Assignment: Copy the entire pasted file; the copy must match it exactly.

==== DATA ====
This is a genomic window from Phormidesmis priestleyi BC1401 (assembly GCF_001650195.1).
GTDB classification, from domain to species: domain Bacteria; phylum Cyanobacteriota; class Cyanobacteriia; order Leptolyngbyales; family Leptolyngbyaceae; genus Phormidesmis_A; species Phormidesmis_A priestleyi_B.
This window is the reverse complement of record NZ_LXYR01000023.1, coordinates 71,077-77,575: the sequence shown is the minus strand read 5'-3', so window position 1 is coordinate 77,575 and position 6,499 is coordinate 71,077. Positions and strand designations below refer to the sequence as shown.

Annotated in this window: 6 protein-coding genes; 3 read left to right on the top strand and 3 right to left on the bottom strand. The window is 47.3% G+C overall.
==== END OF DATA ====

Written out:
This is a genomic window from Phormidesmis priestleyi BC1401 (assembly GCF_001650195.1).
GTDB classification, from domain to species: domain Bacteria; phylum Cyanobacteriota; class Cyanobacteriia; order Leptolyngbyales; family Leptolyngbyaceae; genus Phormidesmis_A; species Phormidesmis_A priestleyi_B.
This window is the reverse complement of record NZ_LXYR01000023.1, coordinates 71,077-77,575: the sequence shown is the minus strand read 5'-3', so window position 1 is coordinate 77,575 and position 6,499 is coordinate 71,077. Positions and strand designations below refer to the sequence as shown.

Annotated in this window: 6 protein-coding genes; 3 read left to right on the top strand and 3 right to left on the bottom strand. The window is 47.3% G+C overall.